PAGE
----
```Date: Nov 2, 2012 3:19 PM
Author: kirby urner
Subject: Of Sequence and Success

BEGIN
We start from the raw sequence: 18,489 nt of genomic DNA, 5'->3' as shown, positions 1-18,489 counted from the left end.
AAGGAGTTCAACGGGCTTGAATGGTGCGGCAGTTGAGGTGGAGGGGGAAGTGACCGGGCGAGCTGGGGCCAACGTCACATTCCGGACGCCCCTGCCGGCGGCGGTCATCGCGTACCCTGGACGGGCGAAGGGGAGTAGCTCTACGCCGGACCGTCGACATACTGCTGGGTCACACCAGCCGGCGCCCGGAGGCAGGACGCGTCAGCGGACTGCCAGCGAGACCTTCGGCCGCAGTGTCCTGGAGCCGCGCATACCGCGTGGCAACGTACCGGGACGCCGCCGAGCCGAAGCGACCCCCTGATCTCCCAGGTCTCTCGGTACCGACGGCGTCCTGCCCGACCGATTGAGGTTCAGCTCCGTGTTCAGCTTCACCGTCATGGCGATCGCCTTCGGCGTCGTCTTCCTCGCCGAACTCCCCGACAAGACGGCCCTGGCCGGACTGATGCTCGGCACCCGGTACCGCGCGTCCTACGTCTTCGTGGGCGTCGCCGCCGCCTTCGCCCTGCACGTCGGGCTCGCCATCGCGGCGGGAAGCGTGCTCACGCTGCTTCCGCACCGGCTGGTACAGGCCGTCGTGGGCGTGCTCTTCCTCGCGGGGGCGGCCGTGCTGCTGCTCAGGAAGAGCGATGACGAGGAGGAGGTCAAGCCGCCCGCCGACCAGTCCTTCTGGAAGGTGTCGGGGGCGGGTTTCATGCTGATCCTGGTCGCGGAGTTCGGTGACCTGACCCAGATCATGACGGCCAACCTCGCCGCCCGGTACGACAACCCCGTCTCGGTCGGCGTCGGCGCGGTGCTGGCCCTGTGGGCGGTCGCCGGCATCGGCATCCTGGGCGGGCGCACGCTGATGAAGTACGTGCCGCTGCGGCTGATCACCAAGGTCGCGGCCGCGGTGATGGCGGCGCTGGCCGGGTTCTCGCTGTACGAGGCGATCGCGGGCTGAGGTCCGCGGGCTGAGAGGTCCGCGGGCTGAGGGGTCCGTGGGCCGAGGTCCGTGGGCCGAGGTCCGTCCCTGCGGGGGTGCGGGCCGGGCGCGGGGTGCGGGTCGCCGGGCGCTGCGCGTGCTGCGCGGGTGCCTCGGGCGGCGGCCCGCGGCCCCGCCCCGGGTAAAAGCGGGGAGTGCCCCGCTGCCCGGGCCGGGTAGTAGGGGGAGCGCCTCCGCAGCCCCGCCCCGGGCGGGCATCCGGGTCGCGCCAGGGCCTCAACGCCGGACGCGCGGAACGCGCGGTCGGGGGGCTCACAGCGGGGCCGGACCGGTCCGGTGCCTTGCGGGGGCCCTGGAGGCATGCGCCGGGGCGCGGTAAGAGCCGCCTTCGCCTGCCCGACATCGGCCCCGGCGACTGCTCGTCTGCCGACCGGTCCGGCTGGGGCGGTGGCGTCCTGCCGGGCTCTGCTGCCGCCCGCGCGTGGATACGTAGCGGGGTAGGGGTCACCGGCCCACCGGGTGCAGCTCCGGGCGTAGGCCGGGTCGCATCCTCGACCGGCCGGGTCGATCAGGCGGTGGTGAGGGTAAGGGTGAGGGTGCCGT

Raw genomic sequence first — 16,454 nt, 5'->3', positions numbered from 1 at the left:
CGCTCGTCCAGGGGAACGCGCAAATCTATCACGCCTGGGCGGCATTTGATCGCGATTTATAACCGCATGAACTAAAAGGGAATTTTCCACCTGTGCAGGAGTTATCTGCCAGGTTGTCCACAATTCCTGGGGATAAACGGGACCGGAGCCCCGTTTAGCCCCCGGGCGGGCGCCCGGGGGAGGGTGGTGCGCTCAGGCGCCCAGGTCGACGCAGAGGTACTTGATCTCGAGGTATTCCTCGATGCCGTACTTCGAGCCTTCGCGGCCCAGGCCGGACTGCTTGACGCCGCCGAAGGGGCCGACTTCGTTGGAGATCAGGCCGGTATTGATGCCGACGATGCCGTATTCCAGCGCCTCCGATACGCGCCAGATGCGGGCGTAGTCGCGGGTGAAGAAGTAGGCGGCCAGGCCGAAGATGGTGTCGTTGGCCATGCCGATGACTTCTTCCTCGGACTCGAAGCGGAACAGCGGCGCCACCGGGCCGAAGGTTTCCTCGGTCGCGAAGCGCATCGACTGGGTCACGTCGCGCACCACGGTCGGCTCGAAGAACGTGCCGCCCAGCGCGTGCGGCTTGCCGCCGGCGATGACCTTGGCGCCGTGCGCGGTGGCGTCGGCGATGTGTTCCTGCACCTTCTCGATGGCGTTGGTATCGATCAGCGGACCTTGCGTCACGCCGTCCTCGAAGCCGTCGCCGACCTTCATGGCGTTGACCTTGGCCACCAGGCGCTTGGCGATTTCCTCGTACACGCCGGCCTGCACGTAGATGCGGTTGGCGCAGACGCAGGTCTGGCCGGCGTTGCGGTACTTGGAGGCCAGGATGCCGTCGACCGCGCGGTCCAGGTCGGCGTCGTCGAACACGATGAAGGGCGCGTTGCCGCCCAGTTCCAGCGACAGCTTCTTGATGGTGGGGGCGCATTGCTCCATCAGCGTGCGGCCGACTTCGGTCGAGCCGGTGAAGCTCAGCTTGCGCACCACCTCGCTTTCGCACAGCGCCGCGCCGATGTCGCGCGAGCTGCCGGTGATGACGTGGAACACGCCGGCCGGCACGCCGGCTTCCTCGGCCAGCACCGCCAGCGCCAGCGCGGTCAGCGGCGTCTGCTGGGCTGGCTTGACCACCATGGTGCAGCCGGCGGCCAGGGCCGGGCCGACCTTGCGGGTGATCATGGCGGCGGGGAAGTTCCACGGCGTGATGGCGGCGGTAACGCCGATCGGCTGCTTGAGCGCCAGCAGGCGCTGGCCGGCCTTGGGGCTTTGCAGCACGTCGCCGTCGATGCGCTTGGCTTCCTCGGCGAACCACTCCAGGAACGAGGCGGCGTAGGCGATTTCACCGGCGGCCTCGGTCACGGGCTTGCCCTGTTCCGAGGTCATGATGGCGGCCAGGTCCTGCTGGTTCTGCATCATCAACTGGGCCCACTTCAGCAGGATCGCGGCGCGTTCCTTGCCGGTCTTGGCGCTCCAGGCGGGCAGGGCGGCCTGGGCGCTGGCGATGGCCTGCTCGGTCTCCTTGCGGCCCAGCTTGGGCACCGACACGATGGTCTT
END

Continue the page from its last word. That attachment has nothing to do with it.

In another thread, Lou Talman and Robert Hansen are discussing sequence.Lou brings up the point that the ancient Greeks invented much of whatwe call mathematics without being especially proficient in arithmeticin the way our own subcultures were recently trained. We aren't thesame way about arithmetic today, since calculators and other devicesmade everything so easy, although we still school in "the algorithms"in ways the Greeks never did.  Were they "unsuccessful in math"?Quoting Lou:"""And the ancient Greeks---who invented modern mathematics---arecertainly a counterexample to your "natural progression". Theyaccomplished a great deal without beginning with the algorithms we askkids to study today.  Indeed, it's likely that they weren't very goodat arithmetic at all. So their "progression", if there was such athing, was entirely different from the one you think you'veidentified.This last example suggests very strongly that arithmetic, while it maybe *an* entry into mathematics, is not the *only* entry. Your "natural progression" completely ignores a significant possibility: Theprimacy of arithmetic is simply an artifact of a curriculum thatdenies entry to those who haven't acquired proficiency at arithmetic.(A curriculum, moreover, that's now strongly distorted by the effectsof fifty years of standardized, multiple-guess, truth-or-consequences,mis-matching tests.)"""Of course once you get through whatever sequence growing up, you'renot done with sequences.  It's always "one damn thing after another"(Henry Ford, on history).  So even if we argue about the "one rightsequence" (I'm against the notion) for child-to-adult math learning,we're not done.  What else might we try with adults?I'm probably more into adult guinea pigging than most.  For me, it'snot all about what we teach to 10 year olds.Even with kids though, I emphasize V + F == E + 2.  I don't worryabout what if it has more holes too much.  It's a wire frame to beginwith probably and a simple convexity, a polyhedron for which we have aname probably, or part of a series.[ Waterman Polyhedra for example, I worked on them, with Steve, theirdefiner and early sculptor of their form (he used spreadsheets andactual physical models made of little balls) -- our team onSynergetics-L (e.g. Gerald de Jong, myself) did a bunch of thecomputer graphics, using Qhull.  Other yet more expert implementationsby other collaborators (with Steve Waterman) came later.  Google andye shall find. ]Lou again:"""And consider the popularity of puzzles like sudoku---which are basedon very mathematical, but non-arithmetic, reasoning---in a nation thatdespises mathematics. Where do such phenomena fit in your "naturalprogression"?"""Kirby
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